One of the best conifers and most unusual for foliar effects in February is Taiwania cryptomerioides, the Coffin tree. Read more
Finding your way in the Arboretum just got a little easier! Read more
Don’t miss this opportunity to connect with other professionals involved in urban restoration and green infrastructure projects. Read more
Don't get stuck inside all winter. Get outside and explore our senses and learn a little bit about winter, trees, and even decomposers in our Winter Family Nature Classes. Read more
Join UW Botanic Gardens' Director Sarah Reichard for a plant-lovers dream vacation to South Africa. Space is limited, register today! Read more
by John A. Wott, Director Emeritus Last month we discussed how rapidly trees grow and change the landscape. It is interesting how physical landscapes also change and often actually shift and move due to changes in temperatures. Visitors to the Pacific Connection Gardens, specifically the New Zealand Forest, have seen the renovation of the Lookout […] Read more->.
Posted on 3 February 2016 | 11:18 am
Sleeping Beauties Selected cuttings from the Washington Park Arboretum (January 25 – February 7, 2016) 1) Oemleria cerasiformis Indian Plum The Indian Plum adheres to Benjamin Franklin’s advice in Poor Richards Almanac: “Early to bed, early to rise. . . .” This shrub goes to sleep early, beginning to slowly defoliate in late summer. However, […] Read more->.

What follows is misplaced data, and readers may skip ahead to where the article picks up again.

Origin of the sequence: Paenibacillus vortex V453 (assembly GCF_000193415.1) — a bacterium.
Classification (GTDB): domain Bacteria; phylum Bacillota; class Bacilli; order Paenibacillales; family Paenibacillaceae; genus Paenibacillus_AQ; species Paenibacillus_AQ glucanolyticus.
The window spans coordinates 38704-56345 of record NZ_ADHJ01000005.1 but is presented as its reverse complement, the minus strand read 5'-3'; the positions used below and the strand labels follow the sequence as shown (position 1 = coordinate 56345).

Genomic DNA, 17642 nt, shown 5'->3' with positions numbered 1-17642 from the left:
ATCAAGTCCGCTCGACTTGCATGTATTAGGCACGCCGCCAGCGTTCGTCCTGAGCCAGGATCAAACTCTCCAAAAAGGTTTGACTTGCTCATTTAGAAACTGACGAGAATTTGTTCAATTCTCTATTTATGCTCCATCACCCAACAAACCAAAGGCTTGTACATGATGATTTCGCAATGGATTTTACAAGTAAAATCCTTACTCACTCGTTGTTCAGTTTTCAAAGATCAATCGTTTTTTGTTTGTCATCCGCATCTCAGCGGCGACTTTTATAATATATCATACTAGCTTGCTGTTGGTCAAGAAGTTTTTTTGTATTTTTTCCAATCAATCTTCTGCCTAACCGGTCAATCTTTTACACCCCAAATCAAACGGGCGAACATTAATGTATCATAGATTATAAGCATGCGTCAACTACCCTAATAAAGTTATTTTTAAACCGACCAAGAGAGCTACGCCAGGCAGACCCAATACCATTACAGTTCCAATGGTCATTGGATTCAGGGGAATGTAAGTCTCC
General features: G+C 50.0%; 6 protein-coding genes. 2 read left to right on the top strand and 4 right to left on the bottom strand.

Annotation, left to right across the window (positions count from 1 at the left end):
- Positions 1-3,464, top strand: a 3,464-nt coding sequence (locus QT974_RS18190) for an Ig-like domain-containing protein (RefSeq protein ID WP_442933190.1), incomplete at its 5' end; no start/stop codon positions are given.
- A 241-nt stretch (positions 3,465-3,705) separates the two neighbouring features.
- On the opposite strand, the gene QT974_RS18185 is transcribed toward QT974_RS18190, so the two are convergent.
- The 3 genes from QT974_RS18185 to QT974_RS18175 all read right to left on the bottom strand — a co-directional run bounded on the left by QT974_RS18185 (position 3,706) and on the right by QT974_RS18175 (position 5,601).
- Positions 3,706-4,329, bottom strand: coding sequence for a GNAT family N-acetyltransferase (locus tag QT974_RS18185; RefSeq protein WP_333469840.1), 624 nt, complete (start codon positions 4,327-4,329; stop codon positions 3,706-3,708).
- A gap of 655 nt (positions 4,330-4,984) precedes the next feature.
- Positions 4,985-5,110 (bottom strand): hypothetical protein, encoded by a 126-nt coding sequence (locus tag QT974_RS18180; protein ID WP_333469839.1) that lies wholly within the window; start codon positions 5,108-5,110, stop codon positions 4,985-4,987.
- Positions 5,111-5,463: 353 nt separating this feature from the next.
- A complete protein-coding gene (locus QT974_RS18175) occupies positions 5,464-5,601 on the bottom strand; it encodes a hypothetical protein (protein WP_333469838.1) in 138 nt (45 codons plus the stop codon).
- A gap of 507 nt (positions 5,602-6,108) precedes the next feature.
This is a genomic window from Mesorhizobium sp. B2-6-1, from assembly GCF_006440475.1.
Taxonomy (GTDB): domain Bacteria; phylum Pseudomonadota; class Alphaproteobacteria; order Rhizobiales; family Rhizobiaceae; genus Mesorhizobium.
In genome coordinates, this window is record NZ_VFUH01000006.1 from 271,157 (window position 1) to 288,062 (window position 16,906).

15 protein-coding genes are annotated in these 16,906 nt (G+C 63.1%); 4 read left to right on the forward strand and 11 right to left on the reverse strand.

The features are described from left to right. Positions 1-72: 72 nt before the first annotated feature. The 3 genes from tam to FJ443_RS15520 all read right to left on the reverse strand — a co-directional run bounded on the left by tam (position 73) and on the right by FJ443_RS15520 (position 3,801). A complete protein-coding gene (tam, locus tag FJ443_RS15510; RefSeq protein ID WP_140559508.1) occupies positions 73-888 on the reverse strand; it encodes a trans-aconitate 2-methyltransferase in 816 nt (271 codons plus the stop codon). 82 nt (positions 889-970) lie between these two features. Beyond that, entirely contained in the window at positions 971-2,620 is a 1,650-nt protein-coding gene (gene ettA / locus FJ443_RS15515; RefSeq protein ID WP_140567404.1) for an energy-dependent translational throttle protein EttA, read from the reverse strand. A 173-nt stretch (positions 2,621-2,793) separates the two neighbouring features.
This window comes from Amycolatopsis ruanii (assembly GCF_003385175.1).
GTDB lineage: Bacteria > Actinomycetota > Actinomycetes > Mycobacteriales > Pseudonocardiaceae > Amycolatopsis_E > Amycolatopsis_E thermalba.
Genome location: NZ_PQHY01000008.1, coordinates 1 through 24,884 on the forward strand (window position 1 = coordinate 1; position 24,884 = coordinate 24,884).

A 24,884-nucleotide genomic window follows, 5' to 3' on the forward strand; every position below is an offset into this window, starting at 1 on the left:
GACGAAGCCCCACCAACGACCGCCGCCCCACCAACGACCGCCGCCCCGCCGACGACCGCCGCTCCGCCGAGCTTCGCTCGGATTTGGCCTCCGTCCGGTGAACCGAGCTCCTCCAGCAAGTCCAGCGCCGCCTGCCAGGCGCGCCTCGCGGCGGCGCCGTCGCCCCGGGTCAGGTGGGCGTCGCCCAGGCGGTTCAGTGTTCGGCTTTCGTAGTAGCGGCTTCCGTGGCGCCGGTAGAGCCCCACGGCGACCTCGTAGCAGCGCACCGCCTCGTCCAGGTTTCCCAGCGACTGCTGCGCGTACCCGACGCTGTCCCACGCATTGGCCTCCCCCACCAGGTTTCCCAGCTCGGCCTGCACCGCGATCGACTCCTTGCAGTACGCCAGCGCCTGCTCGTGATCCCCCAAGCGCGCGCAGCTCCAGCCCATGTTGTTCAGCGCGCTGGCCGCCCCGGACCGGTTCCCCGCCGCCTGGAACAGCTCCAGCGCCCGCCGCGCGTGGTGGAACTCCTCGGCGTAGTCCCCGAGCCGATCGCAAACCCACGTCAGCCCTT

Posted on 31 January 2016 | 6:15 pm
Jon and Martha Diemer, the weekend warriors of Centennial Woods. Since the initial planting of Centennial woods in Union Bay Natural Area in 2007, in celebration of the first 100 years of the College of Forest Resource (now known as the School of Environmental and Forest Sciences), Jon Diemer and his wife Martha have become […] Read more->.
Posted on 23 January 2016 | 5:05 am
Selected cuttings from the Witt Winter Garden at the Washington Park Arboretum (January 11-24, 2016) Witt Winter Garden 1) Cornus sanguinea ‘Midwinter Fire’ Midwinter Fire Dogwood Though the species normally has red twigs and purple fall color, this outstanding cultivar has golden-yellow fall color followed by red-blushed, yellow twigs. This dogwood is native to northern […] Read more->.
Posted on 16 January 2016 | 4:30 pm
When the Olmsted Brothers first came to the Seattle area in the early 1900s, they were impressed by the size, abundance and beauty of our native conifers. Thirty years later when they designed the collection placement for the Washington Park Arboretum, they made a point of not removing our native trees, but placing the arboretum […] Read more->.
Posted on 6 January 2016 | 9:47 am
Beautiful photographs on exhibit and on sale in the Miller Library Jan. 2 through Feb. 12th. Read more->.
Posted on 29 December 2015 | 11:34 am
Annie Bilotta is a Gardener, working at the Center for Urban Horticulture. She is originally from New York State, and she moved to Seattle in 1989. Annie started working at the UW Botanic Gardens in 1993 at the Washington Park Arboretum as a Gardener. She moved over to the Center for Urban Horticulture around 2005.[…] Read more->.
Posted on 28 December 2015 | 10:54 am